In addition, some designs offer an integrated cape that covers the neck and shoulders to protect from small debris. These capes also may provide a boundary zone, further distancing the inside purified air from the ambient air. This helps prevent the wearer from breathing unfiltered air in the event of short-term over-breathing. There are other situations where full facepieces may be best because — although they do not offer head protection — they shield the eyes, are lighter than a helmet and are less cumbersome. In addition, certain designs, such as a full facepiece, may be required by compound specific standards such as asbestos. In other situations, the half-mask unit may be best because it usually is less expensive and offers respiratory protection with a minimum of bulk in the face and head area, although the user's eyes are exposed to the environment. Welding fume exposure and the OSHA Hexavalent Chrome Standard make the PAPR and its APF of 25 or 1,000 ideal protection for many welding applications where engineering controls are not practical. Manufactures continue to offer more and more PAPR options for protecting for welder.

Regardless of the headpiece or facepiece type, many people prefer PAPRs over non-powered units because they find it is easier to breath and like the cooling effects of the moving air. This moving air also helps prevent the lens from fogging. So, before you buy one or several new PAPRs, it may be worth investigating what's on the horizon and what's available today to carry you through. And, no matter what unit you choose, evaluate your working situation for the type needed, make sure it is available with the appropriate filters or cartridges for the environment you are using it in, is NIOSH-approved and if available, is one that can been shown to have an APF of 1,000.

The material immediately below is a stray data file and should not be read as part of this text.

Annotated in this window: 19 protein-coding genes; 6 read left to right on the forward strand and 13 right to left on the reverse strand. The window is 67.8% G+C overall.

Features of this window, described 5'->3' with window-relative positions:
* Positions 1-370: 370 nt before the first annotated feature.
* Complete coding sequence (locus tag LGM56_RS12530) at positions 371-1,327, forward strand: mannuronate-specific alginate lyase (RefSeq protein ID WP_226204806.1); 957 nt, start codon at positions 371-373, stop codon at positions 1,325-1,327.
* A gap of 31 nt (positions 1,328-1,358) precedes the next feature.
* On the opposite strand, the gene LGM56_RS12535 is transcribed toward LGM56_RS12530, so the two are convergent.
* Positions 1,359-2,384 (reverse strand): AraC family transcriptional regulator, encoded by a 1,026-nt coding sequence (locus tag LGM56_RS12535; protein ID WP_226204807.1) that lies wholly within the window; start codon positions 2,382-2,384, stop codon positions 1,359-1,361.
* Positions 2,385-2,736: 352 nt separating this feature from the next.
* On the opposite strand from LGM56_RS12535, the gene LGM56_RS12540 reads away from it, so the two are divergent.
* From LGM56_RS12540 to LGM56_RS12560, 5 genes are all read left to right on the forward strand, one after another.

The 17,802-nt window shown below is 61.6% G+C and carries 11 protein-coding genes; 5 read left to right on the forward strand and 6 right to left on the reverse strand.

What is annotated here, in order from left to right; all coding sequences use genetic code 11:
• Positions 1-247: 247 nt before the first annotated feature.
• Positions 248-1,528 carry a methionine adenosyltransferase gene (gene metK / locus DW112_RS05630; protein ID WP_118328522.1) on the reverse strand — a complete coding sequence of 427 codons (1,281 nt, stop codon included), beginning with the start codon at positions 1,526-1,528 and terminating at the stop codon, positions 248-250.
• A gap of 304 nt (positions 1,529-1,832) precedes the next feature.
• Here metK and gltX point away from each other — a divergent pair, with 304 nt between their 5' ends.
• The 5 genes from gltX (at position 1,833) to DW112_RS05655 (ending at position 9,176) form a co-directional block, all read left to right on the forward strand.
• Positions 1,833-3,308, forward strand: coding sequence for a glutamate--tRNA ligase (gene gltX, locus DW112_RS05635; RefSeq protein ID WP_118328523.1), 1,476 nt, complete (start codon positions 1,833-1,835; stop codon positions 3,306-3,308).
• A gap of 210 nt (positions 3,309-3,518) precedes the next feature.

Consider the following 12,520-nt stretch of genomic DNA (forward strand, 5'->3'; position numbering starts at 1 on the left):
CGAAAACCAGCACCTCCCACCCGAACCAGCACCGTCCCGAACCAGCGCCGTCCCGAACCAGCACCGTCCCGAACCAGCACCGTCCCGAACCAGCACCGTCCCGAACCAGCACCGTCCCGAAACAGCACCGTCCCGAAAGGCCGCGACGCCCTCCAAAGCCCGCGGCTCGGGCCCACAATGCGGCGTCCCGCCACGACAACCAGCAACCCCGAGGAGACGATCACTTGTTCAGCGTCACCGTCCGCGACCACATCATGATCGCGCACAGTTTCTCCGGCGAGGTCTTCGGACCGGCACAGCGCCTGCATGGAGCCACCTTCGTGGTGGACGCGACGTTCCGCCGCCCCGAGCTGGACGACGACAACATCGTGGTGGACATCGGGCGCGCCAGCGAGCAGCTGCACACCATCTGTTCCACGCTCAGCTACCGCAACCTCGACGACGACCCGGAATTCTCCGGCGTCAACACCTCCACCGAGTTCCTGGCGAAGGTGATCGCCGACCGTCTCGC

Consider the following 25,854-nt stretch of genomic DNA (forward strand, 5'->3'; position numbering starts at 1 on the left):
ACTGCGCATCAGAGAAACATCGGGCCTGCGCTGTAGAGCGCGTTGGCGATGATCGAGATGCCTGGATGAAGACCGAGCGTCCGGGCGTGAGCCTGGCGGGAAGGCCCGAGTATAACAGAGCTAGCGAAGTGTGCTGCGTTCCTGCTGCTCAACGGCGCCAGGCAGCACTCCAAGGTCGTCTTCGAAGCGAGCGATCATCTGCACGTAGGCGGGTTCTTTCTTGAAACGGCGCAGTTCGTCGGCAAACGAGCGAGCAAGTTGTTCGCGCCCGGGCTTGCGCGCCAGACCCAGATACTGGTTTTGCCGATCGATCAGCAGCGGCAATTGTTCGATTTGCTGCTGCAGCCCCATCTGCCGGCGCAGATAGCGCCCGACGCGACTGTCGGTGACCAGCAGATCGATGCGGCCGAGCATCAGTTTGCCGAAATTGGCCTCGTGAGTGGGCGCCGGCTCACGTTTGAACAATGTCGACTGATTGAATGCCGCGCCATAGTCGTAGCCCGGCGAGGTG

OTHER PROPOSALS

NIOSH is considering changes for CC-SCBAs and SARs, as well. For example, the testing of a CC-SCBA is being brought more in line to the way it is actually used. For the SAR, things are being considered such as evaluating complete portable systems. To briefly expand on this concept, many users believe the complete system from the compressor to the facemask is NIOSH-approved. In fact, only the parts from the airline to the mask are approved.

There even are some “0 hose length” systems were the airline is not included in the approval. These “0 hose length” systems are intended for workers performing tasks where they sit at a bench or are otherwise stationary and the airline would only serve to get in the way. While stationary compressors will continue to be required to provide Grade D air and can be inspected by OSHA, no one is evaluating portable compressors. As such, NIOSH is proposing to test and evaluate these portable systems from compressor or blower to the facemask. Also, both of these systems are being proposed to be approved with a CBRN component. Further discussion of the proposals for the CC-SCBA and the SAR are too involved for this article but may be the topic of a future article.


Bill Hoffman is the regulatory affairs specialist for Interactive Safety Products Inc.